4 November 2018:
By TCRN Staff
Source: The Costa Rica News
Tests Performed, at the Time, Were Not Aware of the Abnormalities
A patient suffering from cystic fibrosis developed cancer shortly after receiving a lung transplant from a smoker in France, according to a study published in the journal Lung Cancer, which warns about the risk of using such organs.
The deceased patient had been treated since childhood by fibrosis. After the rapid deterioration of their respiratory functions, typical of this disease, doctors decided to perform a lung change in November 2015.
“According to the donor database, the transplanted lungs belonged to a 57-year-old woman who had smoked a pack of cigarettes every day for 30 years”, according to the study conducted by oncologists at the university hospital in Montpellier (south).
The study indicates that the tests performed, at the time of the brain death of the donor, revealed no abnormalities. She had been admitted, in June of 2017, to the thoracic oncology unit of that hospital.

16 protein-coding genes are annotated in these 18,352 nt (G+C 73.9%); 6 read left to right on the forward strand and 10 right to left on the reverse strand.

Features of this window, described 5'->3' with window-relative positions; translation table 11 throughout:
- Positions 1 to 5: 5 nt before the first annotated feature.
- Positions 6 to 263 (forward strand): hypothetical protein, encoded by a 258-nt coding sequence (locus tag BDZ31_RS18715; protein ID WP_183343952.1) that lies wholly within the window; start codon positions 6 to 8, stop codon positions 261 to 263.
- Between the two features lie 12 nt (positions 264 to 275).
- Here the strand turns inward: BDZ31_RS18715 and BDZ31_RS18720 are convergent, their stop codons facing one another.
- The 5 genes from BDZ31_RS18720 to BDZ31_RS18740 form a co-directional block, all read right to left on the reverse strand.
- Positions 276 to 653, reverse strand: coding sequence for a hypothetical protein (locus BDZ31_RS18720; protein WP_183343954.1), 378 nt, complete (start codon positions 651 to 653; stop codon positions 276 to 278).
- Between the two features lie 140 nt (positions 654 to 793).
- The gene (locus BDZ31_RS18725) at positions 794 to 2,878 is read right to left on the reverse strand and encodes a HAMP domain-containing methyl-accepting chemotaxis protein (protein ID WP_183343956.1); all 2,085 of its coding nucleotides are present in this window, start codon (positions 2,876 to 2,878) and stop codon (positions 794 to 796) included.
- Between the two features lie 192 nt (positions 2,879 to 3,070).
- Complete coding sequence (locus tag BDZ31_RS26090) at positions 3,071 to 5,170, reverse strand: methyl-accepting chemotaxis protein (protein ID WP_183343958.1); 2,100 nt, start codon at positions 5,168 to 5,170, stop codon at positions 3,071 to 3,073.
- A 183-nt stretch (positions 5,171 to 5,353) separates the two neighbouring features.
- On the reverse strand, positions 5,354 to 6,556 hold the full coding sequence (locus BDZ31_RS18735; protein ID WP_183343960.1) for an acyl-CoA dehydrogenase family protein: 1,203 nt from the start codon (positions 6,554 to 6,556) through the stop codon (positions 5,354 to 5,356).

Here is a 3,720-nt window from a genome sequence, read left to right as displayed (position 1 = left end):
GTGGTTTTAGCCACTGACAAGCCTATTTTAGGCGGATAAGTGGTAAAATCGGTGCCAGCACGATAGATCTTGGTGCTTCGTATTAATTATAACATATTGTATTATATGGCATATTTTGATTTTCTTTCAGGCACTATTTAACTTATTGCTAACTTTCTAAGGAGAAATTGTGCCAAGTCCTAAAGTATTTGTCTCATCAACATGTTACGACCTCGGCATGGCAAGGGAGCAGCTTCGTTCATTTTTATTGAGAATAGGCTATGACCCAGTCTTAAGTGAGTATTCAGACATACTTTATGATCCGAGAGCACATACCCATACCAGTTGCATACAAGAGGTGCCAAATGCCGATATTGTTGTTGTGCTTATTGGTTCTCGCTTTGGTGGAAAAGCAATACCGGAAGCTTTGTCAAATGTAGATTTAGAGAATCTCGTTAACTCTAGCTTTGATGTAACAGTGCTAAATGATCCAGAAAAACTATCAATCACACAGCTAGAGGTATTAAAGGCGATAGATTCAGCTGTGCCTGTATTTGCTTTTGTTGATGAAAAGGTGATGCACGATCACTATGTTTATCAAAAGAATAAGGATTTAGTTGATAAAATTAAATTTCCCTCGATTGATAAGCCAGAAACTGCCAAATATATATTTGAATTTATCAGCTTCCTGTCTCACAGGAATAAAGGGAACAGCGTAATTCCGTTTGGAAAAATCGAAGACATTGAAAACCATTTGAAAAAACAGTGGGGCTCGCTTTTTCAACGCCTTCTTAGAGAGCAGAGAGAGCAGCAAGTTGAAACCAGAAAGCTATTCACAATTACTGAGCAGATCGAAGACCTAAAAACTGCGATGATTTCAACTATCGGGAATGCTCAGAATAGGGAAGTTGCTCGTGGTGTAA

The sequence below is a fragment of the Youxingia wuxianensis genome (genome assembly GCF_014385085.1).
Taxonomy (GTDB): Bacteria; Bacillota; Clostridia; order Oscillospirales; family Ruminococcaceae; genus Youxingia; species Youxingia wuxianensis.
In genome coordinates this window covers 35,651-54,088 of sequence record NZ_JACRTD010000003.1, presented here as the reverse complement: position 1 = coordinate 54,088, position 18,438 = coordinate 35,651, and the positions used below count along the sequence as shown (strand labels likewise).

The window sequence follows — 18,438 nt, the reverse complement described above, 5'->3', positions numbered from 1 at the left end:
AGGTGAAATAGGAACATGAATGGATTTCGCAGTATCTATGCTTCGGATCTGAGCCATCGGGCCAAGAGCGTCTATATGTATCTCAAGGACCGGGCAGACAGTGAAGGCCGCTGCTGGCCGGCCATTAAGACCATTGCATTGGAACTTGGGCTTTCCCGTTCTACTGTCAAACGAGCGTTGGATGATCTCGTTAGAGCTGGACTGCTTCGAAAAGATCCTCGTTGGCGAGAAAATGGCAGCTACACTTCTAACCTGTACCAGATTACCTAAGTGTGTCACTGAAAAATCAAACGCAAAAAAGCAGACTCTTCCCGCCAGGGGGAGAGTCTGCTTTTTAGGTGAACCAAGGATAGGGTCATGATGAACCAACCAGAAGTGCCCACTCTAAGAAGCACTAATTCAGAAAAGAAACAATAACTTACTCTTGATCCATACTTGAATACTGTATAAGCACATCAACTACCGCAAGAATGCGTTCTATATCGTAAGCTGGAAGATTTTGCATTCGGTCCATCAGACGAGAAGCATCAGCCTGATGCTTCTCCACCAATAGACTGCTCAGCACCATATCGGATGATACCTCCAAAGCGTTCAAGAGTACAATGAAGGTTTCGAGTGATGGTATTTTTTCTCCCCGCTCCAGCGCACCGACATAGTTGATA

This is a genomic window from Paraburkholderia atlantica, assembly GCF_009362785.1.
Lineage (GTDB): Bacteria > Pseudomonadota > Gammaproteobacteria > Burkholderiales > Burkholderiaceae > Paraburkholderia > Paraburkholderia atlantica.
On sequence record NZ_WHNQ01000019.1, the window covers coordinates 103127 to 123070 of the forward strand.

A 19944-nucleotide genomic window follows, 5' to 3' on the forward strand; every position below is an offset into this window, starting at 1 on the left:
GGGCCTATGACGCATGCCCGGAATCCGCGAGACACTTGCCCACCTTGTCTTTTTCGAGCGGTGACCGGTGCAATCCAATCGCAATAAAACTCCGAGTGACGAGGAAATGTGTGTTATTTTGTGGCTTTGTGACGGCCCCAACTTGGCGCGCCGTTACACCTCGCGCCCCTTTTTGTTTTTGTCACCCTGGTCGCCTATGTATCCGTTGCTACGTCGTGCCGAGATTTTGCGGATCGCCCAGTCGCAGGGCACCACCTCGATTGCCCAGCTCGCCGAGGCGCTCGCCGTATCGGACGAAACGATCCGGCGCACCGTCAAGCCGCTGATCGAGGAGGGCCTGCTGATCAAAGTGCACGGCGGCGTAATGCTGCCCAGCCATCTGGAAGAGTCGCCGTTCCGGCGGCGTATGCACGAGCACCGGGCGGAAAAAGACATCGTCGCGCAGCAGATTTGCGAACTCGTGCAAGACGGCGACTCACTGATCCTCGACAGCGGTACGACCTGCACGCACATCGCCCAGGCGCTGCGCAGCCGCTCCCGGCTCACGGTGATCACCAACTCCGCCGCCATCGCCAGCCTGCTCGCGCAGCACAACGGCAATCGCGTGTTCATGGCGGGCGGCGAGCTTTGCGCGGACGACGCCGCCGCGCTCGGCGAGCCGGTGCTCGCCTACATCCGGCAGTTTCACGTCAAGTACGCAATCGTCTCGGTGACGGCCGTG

2 months later, he died of lung cancer without being able to try any therapy. According to the academic report, the symptoms correspond to cancer caused by smoking.
“The short time between lung transplantation and the appearance of the first radiological anomaly suggests that carcinogenesis began in the donor’s lifetime”, added the authors of the study, who explained that cancer had an enormously rapid growth due to the immunosuppressive treatments that the patient received to avoid rejection of her new lungs.
According to Dr. Jean-Louis Pujol and colleagues, “taking into account the relatively long latency time of lung cancer, we suggest that transplants from smoking (or who recently quit) donors should be treated with caution”.